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Jewish World Review July 15, 2003 / 15 Tamuz, 5763

Roger Simon

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A war without sacrifice | On March 14, less than a week before the war began in Iraq, I gave a speech in Palo Alto, Calif., on what the war was going to cost the American people.

I found the subject fascinating considering what we had not been asked to do since the attack of Sept. 11.

We had not been asked to sacrifice. We had not been asked to go without. We had not been asked to give up our lifestyles, though clearly some were soon going to be giving up their lives in the war.

Far from the famous inaugural words of John F. Kennedy some 42 years ago — "Ask not what your country can do for you, ask what you can do for your country" — the current president had not asked any real sacrifice from the American people at all.

Rarely in American history, I believe, has a president asked so little of his people in times of so much peril.

When President Bush addressed Congress after Sept. 11, he said: "I ask you to live your lives and hug your children. I know many citizens have fears tonight, and I ask you to be calm and resolute, even in the face of a continuing threat."

All that Americans will have to summon up, the president said back then, is "patience with the delays and inconveniences that may accompany tighter security and ... your patience in what will be a long struggle."

The war in Iraq was clearly going to cost more than this, however.

How much, we are just now learning.

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Before the war began, a panel of experts put the cost of reconstructing Iraq at $20 billion per year and requiring the long-term deployment of 75,000 to 200,000 American troops to prevent "widespread instability and violence." Some thought we would be there for 10 years or more.

The panel that came up with these figures was made up of senior American officials from Republican and Democratic administrations. It was chaired by James Schlesinger, secretary of defense in the Nixon and Ford administrations, and Thomas Pickering, ambassador to the United Nations under George H.W. Bush. Also on the panel were Gen. John Shalikashvili, former chairman of the joint chiefs, and Jeane Kirkpatrick, who served in the Reagan administration.

This was not, in other words, some left-wing think tank. These were people seeking a hard-headed assessment of the true cost of the aftermath of an Iraq war.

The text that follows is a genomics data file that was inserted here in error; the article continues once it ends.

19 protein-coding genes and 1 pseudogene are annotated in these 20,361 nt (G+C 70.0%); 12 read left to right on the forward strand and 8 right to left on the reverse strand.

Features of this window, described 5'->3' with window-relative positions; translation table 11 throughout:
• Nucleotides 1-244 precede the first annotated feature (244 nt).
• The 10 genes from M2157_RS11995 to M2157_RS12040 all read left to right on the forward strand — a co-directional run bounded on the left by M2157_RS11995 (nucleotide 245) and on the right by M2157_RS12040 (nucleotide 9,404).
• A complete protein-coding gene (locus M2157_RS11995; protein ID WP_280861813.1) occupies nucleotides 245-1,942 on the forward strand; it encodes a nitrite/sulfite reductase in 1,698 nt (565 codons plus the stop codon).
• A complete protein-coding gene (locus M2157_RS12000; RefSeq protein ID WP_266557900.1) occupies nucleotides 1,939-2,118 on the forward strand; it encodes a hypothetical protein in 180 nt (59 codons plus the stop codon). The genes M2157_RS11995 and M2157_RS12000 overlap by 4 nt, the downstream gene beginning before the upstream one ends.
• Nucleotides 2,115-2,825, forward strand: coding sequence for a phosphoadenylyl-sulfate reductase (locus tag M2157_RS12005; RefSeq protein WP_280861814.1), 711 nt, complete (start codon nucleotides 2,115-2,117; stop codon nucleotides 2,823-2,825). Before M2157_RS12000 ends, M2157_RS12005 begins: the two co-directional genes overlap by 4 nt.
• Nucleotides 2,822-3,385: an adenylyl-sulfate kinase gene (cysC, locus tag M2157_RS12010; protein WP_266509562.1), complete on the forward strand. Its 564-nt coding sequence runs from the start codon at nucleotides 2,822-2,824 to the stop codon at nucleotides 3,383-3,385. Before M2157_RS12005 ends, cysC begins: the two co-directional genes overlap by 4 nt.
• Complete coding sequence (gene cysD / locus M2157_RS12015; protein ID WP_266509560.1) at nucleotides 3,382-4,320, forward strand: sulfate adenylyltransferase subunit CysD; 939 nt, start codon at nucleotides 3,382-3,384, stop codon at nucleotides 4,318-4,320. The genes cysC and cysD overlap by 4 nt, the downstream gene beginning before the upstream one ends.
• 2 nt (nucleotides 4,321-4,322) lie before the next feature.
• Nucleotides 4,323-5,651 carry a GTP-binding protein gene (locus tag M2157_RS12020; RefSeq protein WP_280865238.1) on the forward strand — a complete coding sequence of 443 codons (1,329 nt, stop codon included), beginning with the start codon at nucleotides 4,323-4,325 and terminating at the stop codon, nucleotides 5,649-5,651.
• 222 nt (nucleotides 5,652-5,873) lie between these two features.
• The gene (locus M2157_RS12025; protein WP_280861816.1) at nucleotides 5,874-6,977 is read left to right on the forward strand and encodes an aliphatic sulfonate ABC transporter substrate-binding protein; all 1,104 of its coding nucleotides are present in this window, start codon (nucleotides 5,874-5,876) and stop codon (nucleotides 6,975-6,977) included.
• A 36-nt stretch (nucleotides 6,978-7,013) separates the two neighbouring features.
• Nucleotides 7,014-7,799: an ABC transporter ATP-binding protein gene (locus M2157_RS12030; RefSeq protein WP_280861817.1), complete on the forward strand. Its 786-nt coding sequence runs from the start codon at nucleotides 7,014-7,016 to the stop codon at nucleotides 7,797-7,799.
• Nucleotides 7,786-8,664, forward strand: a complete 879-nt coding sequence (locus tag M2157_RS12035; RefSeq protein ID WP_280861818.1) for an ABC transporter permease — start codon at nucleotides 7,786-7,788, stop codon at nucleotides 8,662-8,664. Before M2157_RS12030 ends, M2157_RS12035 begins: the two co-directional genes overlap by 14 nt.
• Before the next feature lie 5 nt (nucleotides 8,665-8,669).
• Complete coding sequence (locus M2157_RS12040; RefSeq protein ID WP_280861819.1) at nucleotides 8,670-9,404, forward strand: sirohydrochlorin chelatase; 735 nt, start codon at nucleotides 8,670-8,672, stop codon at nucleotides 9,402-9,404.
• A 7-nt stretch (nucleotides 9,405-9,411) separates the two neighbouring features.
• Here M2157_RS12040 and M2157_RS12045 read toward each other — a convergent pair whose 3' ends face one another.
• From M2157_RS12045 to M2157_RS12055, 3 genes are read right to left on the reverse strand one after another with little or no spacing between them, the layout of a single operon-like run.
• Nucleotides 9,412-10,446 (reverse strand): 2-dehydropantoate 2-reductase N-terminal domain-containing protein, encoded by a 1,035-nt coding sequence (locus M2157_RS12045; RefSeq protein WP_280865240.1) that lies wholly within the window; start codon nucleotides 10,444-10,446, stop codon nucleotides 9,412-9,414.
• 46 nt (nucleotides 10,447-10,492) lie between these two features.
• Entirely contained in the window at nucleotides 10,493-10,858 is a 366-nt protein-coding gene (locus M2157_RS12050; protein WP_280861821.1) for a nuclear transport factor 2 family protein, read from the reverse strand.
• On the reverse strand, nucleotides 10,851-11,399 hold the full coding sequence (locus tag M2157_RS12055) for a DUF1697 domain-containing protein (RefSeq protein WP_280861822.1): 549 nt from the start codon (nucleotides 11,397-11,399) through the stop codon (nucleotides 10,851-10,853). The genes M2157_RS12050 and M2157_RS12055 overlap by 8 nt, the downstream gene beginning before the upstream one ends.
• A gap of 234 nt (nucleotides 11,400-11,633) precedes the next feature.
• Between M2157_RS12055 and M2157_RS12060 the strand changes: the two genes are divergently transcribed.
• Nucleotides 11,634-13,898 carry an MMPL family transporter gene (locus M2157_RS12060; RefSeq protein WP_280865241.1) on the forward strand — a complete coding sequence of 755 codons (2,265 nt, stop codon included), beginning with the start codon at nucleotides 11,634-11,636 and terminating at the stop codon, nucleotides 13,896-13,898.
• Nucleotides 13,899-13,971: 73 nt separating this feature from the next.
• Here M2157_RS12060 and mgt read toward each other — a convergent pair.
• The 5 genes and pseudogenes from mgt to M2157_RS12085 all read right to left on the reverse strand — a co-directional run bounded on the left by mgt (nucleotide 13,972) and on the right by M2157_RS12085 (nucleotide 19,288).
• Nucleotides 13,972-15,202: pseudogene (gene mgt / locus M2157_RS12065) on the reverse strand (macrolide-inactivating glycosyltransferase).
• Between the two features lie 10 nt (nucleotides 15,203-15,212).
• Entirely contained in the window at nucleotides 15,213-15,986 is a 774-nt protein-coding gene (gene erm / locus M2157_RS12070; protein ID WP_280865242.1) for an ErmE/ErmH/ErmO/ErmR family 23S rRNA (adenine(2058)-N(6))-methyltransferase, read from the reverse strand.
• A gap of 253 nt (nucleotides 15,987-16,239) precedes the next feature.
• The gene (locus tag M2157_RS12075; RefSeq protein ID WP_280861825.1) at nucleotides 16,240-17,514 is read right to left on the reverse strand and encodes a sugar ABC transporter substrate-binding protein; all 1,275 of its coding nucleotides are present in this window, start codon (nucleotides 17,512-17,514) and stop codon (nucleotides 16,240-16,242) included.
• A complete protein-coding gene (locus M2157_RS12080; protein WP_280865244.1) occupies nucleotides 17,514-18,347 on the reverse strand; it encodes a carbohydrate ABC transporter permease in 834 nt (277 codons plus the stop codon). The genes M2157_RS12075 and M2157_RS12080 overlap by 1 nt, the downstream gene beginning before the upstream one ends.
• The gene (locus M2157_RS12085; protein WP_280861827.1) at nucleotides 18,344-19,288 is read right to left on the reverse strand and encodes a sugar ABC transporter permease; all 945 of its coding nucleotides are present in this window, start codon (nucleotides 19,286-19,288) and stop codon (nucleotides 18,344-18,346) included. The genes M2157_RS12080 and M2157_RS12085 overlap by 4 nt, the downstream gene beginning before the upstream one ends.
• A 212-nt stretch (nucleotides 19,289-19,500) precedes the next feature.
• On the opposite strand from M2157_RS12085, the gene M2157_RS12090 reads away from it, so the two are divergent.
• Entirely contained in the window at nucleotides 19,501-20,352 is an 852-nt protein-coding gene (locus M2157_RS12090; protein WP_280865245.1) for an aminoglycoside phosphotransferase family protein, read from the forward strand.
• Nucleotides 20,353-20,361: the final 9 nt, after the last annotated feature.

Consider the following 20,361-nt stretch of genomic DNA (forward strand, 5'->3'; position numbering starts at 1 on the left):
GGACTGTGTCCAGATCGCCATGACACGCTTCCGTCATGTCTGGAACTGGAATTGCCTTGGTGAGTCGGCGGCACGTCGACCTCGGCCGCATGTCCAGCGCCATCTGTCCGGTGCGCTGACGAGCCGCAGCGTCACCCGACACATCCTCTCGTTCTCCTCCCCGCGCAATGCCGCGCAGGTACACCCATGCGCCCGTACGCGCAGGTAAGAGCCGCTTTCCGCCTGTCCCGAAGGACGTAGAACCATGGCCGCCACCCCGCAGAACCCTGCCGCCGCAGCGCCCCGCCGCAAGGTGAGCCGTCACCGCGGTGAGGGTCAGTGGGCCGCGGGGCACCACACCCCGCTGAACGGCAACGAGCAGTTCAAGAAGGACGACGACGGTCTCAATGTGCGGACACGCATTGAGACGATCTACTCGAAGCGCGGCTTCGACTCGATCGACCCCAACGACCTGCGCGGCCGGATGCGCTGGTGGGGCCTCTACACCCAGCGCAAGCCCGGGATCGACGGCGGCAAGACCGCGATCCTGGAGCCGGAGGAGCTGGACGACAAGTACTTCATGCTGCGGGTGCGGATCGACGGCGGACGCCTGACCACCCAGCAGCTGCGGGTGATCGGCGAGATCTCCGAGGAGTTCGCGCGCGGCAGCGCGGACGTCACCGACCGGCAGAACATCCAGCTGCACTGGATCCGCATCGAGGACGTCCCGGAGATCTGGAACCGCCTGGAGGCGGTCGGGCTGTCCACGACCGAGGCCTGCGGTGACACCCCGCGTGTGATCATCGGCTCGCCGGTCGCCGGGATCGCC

The audience I spoke to in Palo Alto reacted with shock at these numbers. Surely we would not have to deploy so many troops for so long a time, one person said in the question and answer session that followed. After all, our vice president was predicting that most Iraqis would welcome our troops as liberators.

That was possible, I said, but if that rosy scenario did not work out, the cost was going to be severe. According to one panel member, James F. Dobbins, who served as special envoy to Afghanistan under our current president, "even the lowest suggested requirement of 75,000 troops" to stabilize Iraq would mean "that every infantryman in the U.S. Army" — not just every infantryman in the occupying force, but every infantryman in the entire U.S. Army — spend 6 months in Iraq out of every 18 to 24. If the higher number of 200,000 troops was needed to keep peace in Iraq, a figure endorsed by Gen. Eric K. Shinseki, the army chief of staff, then obviously the troops would have to spend more time and the cost of occupation would be considerably more than $20 billion per year.

Well, as we all know, the war was fought, and the United States achieved a stunning military victory. Since victory was declared by President Bush, however, some 32 American soldiers have been killed maintaining the peace in Iraq.

And the estimated monthly cost of the peace has almost doubled. It was estimated that it would cost the United States about $2.2 billion per month in post-combat operations. The actual current rate of expenditure is $3.9 billion, which is shocking when you consider the average monthly expenditure during the heavy combat phase of the war was $4.1 billion.

In other words, the peace is costing us almost as much as the war.

The total cost of the war and occupation so far has been about $50 billion and could reach $100 billion through next year, according to The Washington Post.

Now, back in those days when the U.S. economy was booming and we had huge surpluses, a $100 billion price tag, while not exactly chicken-feed, was not a crisis.

Today, however, with a federal budget deficit that is expected to exceed $400 billion for the fiscal year that ends Sept. 30 — the largest in U.S. history — the $50 billion cost of the war so far is no trifling matter. It is going to have a real impact.

"Fifty billion dollars to a $400 billion deficit — that's a significant addition that should have some bearing on tax cuts and other spending decisions," said Rep. John M. Spratt, D-S.C., who serves on the House Budget Committee and Armed Services Committee. Spratt said, "The war will likely lead to delays in news weapons purchases and some weapons development."

That's what it will cost the military. What it will cost U.S. taxpayers we will be finding out in the weeks and months ahead.

Maybe nobody asked us to make sacrifices for this war, but sacrifice we will.

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© 2002, Creators Syndicate